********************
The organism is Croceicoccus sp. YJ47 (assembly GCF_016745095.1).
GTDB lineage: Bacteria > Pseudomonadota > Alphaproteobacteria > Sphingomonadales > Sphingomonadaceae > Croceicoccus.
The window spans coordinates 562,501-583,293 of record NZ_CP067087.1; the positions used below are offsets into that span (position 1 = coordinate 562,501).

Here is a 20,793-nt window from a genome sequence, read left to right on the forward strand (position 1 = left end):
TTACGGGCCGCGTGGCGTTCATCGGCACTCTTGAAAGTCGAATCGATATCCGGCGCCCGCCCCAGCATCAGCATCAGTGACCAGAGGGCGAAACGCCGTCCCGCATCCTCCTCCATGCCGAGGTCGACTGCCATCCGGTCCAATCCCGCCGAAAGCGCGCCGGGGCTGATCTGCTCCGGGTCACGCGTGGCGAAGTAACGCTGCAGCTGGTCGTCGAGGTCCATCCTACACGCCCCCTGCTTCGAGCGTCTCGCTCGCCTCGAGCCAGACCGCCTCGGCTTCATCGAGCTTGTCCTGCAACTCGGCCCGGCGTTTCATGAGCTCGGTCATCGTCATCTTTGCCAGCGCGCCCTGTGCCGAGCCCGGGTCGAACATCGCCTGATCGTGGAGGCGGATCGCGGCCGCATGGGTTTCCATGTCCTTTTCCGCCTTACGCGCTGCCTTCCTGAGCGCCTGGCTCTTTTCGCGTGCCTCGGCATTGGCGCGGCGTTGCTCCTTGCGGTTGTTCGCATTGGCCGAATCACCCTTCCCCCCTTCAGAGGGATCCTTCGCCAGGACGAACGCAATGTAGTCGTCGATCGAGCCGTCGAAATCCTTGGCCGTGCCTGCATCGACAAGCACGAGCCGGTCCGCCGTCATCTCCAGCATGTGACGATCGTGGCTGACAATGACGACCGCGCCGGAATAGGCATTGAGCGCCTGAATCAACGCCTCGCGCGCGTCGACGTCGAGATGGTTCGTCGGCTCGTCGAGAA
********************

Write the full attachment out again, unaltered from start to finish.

The organism is Croceicoccus sp. YJ47 (assembly GCF_016745095.1).
GTDB lineage: Bacteria > Pseudomonadota > Alphaproteobacteria > Sphingomonadales > Sphingomonadaceae > Croceicoccus.
The window spans coordinates 562,501-583,293 of record NZ_CP067087.1; the positions used below are offsets into that span (position 1 = coordinate 562,501).

Here is a 20,793-nt window from a genome sequence, read left to right on the forward strand (position 1 = left end):
TTACGGGCCGCGTGGCGTTCATCGGCACTCTTGAAAGTCGAATCGATATCCGGCGCCCGCCCCAGCATCAGCATCAGTGACCAGAGGGCGAAACGCCGTCCCGCATCCTCCTCCATGCCGAGGTCGACTGCCATCCGGTCCAATCCCGCCGAAAGCGCGCCGGGGCTGATCTGCTCCGGGTCACGCGTGGCGAAGTAACGCTGCAGCTGGTCGTCGAGGTCCATCCTACACGCCCCCTGCTTCGAGCGTCTCGCTCGCCTCGAGCCAGACCGCCTCGGCTTCATCGAGCTTGTCCTGCAACTCGGCCCGGCGTTTCATGAGCTCGGTCATCGTCATCTTTGCCAGCGCGCCCTGTGCCGAGCCCGGGTCGAACATCGCCTGATCGTGGAGGCGGATCGCGGCCGCATGGGTTTCCATGTCCTTTTCCGCCTTACGCGCTGCCTTCCTGAGCGCCTGGCTCTTTTCGCGTGCCTCGGCATTGGCGCGGCGTTGCTCCTTGCGGTTGTTCGCATTGGCCGAATCACCCTTCCCCCCTTCAGAGGGATCCTTCGCCAGGACGAACGCAATGTAGTCGTCGATCGAGCCGTCGAAATCCTTGGCCGTGCCTGCATCGACAAGCACGAGCCGGTCCGCCGTCATCTCCAGCATGTGACGATCGTGGCTGACAATGACGACCGCGCCGGAATAGGCATTGAGCGCCTGAATCAACGCCTCGCGCGCGTCGACGTCGAGATGGTTCGTCGGCTCGTCGAGAA